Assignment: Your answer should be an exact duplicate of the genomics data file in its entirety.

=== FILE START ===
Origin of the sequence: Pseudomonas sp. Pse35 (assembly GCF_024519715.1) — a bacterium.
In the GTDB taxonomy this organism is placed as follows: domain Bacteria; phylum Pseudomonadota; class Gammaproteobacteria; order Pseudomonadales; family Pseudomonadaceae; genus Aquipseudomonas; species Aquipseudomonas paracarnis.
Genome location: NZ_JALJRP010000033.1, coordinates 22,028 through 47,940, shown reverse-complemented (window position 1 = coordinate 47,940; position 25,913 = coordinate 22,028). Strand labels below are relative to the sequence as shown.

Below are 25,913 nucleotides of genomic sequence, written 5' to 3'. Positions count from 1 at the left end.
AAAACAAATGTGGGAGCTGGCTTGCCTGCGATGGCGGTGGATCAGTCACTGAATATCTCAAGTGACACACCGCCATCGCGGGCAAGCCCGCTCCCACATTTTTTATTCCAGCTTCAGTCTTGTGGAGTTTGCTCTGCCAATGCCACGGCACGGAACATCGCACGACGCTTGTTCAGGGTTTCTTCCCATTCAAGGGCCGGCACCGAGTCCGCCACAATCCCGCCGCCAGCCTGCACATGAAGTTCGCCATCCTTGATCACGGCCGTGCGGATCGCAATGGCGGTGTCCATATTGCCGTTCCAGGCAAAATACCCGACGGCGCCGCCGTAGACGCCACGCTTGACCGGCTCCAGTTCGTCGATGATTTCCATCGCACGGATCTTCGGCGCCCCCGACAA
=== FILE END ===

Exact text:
Origin of the sequence: Pseudomonas sp. Pse35 (assembly GCF_024519715.1) — a bacterium.
In the GTDB taxonomy this organism is placed as follows: domain Bacteria; phylum Pseudomonadota; class Gammaproteobacteria; order Pseudomonadales; family Pseudomonadaceae; genus Aquipseudomonas; species Aquipseudomonas paracarnis.
Genome location: NZ_JALJRP010000033.1, coordinates 22,028 through 47,940, shown reverse-complemented (window position 1 = coordinate 47,940; position 25,913 = coordinate 22,028). Strand labels below are relative to the sequence as shown.

Below are 25,913 nucleotides of genomic sequence, written 5' to 3'. Positions count from 1 at the left end.
AAAACAAATGTGGGAGCTGGCTTGCCTGCGATGGCGGTGGATCAGTCACTGAATATCTCAAGTGACACACCGCCATCGCGGGCAAGCCCGCTCCCACATTTTTTATTCCAGCTTCAGTCTTGTGGAGTTTGCTCTGCCAATGCCACGGCACGGAACATCGCACGACGCTTGTTCAGGGTTTCTTCCCATTCAAGGGCCGGCACCGAGTCCGCCACAATCCCGCCGCCAGCCTGCACATGAAGTTCGCCATCCTTGATCACGGCCGTGCGGATCGCAATGGCGGTGTCCATATTGCCGTTCCAGGCAAAATACCCGACGGCGCCGCCGTAGACGCCACGCTTGACCGGCTCCAGTTCGTCGATGATTTCCATCGCACGGATCTTCGGCGCCCCCGACAA